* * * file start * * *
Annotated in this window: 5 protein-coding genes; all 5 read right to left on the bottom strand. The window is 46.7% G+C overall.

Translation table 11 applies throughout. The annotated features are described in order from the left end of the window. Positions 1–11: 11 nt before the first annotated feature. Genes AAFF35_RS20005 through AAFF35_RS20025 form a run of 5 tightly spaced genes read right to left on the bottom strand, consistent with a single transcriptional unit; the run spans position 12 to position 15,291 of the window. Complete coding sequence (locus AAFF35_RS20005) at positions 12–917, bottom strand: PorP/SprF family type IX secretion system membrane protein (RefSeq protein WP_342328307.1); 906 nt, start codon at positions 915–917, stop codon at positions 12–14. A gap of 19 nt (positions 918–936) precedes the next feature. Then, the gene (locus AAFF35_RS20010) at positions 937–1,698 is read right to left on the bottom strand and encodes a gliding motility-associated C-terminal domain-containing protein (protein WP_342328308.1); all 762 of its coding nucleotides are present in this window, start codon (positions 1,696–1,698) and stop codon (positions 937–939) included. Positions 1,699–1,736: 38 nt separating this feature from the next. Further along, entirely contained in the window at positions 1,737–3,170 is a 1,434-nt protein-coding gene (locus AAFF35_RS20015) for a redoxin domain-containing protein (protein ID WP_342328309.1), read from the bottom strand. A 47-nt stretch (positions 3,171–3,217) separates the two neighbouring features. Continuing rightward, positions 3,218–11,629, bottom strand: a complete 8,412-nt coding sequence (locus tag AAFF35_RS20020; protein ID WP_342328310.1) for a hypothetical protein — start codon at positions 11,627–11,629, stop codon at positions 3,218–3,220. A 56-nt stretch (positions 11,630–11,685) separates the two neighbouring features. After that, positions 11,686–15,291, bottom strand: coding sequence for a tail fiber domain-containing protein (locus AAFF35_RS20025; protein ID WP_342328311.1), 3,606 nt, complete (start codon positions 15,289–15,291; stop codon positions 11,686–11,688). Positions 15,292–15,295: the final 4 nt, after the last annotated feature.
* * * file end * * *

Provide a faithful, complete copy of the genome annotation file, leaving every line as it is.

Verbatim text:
Annotated in this window: 5 protein-coding genes; all 5 read right to left on the bottom strand. The window is 46.7% G+C overall.

Translation table 11 applies throughout. The annotated features are described in order from the left end of the window. Positions 1–11: 11 nt before the first annotated feature. Genes AAFF35_RS20005 through AAFF35_RS20025 form a run of 5 tightly spaced genes read right to left on the bottom strand, consistent with a single transcriptional unit; the run spans position 12 to position 15,291 of the window. Complete coding sequence (locus AAFF35_RS20005) at positions 12–917, bottom strand: PorP/SprF family type IX secretion system membrane protein (RefSeq protein WP_342328307.1); 906 nt, start codon at positions 915–917, stop codon at positions 12–14. A gap of 19 nt (positions 918–936) precedes the next feature. Then, the gene (locus AAFF35_RS20010) at positions 937–1,698 is read right to left on the bottom strand and encodes a gliding motility-associated C-terminal domain-containing protein (protein WP_342328308.1); all 762 of its coding nucleotides are present in this window, start codon (positions 1,696–1,698) and stop codon (positions 937–939) included. Positions 1,699–1,736: 38 nt separating this feature from the next. Further along, entirely contained in the window at positions 1,737–3,170 is a 1,434-nt protein-coding gene (locus AAFF35_RS20015) for a redoxin domain-containing protein (protein ID WP_342328309.1), read from the bottom strand. A 47-nt stretch (positions 3,171–3,217) separates the two neighbouring features. Continuing rightward, positions 3,218–11,629, bottom strand: a complete 8,412-nt coding sequence (locus tag AAFF35_RS20020; protein ID WP_342328310.1) for a hypothetical protein — start codon at positions 11,627–11,629, stop codon at positions 3,218–3,220. A 56-nt stretch (positions 11,630–11,685) separates the two neighbouring features. After that, positions 11,686–15,291, bottom strand: coding sequence for a tail fiber domain-containing protein (locus AAFF35_RS20025; protein ID WP_342328311.1), 3,606 nt, complete (start codon positions 15,289–15,291; stop codon positions 11,686–11,688). Positions 15,292–15,295: the final 4 nt, after the last annotated feature.